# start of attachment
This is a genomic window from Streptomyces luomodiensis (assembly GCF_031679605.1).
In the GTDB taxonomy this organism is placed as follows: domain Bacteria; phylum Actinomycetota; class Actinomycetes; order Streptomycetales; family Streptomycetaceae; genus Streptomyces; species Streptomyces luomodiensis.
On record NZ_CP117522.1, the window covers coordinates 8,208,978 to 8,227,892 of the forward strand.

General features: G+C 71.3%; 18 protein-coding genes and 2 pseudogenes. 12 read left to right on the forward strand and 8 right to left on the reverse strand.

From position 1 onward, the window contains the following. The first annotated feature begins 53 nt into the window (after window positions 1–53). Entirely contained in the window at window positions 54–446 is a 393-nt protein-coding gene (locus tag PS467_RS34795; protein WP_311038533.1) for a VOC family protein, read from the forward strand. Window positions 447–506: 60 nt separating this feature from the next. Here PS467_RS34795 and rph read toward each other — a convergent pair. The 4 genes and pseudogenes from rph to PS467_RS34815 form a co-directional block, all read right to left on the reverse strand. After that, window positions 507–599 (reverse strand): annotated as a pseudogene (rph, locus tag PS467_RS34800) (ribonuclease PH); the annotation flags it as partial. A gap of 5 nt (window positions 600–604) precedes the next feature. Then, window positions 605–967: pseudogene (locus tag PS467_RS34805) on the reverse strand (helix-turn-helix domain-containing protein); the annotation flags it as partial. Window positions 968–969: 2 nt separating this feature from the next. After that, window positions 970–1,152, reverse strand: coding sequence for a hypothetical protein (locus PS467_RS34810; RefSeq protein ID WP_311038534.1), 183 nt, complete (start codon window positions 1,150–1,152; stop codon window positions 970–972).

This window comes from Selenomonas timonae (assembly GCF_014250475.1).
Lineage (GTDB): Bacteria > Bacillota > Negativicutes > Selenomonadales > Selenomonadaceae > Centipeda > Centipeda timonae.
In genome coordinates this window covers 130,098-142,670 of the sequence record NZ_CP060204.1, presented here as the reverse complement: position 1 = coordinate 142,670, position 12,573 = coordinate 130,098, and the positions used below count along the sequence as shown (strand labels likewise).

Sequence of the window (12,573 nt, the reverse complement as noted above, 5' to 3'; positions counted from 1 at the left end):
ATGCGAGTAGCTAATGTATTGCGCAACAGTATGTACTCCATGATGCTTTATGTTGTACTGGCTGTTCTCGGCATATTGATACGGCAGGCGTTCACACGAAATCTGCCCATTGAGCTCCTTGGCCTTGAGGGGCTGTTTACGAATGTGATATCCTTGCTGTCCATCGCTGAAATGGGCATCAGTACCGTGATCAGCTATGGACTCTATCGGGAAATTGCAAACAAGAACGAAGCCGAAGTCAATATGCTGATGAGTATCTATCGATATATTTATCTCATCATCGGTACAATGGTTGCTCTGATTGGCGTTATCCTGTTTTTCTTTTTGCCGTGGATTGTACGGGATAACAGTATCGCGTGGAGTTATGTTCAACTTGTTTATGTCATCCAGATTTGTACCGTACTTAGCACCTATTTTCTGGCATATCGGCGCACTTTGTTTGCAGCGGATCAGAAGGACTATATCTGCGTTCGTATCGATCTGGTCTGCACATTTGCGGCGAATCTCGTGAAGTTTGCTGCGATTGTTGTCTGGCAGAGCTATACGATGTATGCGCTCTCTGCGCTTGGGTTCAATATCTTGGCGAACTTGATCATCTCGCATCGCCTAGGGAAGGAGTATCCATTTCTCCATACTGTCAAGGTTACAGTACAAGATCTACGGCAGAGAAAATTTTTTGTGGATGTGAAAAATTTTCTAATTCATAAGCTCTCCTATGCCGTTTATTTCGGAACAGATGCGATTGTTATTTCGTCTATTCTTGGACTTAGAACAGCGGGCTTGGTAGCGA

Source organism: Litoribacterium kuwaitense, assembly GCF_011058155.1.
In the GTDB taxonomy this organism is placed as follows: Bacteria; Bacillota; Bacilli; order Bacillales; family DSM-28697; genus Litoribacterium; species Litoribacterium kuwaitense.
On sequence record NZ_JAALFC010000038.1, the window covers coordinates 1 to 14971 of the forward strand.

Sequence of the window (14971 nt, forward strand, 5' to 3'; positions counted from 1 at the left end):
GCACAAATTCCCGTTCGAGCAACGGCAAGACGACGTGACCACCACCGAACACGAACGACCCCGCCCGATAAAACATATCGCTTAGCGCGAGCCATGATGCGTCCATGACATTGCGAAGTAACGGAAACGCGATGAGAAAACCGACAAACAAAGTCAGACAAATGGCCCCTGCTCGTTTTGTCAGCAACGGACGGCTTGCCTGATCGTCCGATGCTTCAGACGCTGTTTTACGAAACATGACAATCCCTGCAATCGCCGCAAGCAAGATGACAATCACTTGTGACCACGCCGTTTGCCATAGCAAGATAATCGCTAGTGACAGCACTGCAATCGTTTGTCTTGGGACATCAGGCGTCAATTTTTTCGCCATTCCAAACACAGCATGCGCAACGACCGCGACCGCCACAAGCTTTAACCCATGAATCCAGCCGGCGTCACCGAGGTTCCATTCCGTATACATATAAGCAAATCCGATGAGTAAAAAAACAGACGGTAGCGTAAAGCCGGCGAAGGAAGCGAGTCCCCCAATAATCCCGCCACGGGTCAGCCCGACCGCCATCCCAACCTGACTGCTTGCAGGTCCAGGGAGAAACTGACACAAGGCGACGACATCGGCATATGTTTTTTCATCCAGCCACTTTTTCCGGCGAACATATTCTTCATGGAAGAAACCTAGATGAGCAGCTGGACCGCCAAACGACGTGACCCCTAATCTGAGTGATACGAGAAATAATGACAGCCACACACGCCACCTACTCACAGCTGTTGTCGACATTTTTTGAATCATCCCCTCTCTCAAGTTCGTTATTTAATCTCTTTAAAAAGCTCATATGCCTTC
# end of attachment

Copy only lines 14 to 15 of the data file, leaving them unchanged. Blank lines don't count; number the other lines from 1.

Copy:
Sequence of the window (14971 nt, forward strand, 5' to 3'; positions counted from 1 at the left end):
GCACAAATTCCCGTTCGAGCAACGGCAAGACGACGTGACCACCACCGAACACGAACGACCCCGCCCGATAAAACATATCGCTTAGCGCGAGCCATGATGCGTCCATGACATTGCGAAGTAACGGAAACGCGATGAGAAAACCGACAAACAAAGTCAGACAAATGGCCCCTGCTCGTTTTGTCAGCAACGGACGGCTTGCCTGATCGTCCGATGCTTCAGACGCTGTTTTACGAAACATGACAATCCCTGCAATCGCCGCAAGCAAGATGACAATCACTTGTGACCACGCCGTTTGCCATAGCAAGATAATCGCTAGTGACAGCACTGCAATCGTTTGTCTTGGGACATCAGGCGTCAATTTTTTCGCCATTCCAAACACAGCATGCGCAACGACCGCGACCGCCACAAGCTTTAACCCATGAATCCAGCCGGCGTCACCGAGGTTCCATTCCGTATACATATAAGCAAATCCGATGAGTAAAAAAACAGACGGTAGCGTAAAGCCGGCGAAGGAAGCGAGTCCCCCAATAATCCCGCCACGGGTCAGCCCGACCGCCATCCCAACCTGACTGCTTGCAGGTCCAGGGAGAAACTGACACAAGGCGACGACATCGGCATATGTTTTTTCATCCAGCCACTTTTTCCGGCGAACATATTCTTCATGGAAGAAACCTAGATGAGCAGCTGGACCGCCAAACGACGTGACCCCTAATCTGAGTGATACGAGAAATAATGACAGCCACACACGCCACCTACTCACAGCTGTTGTCGACATTTTTTGAATCATCCCCTCTCTCAAGTTCGTTATTTAATCTCTTTAAAAAGCTCATATGCCTTC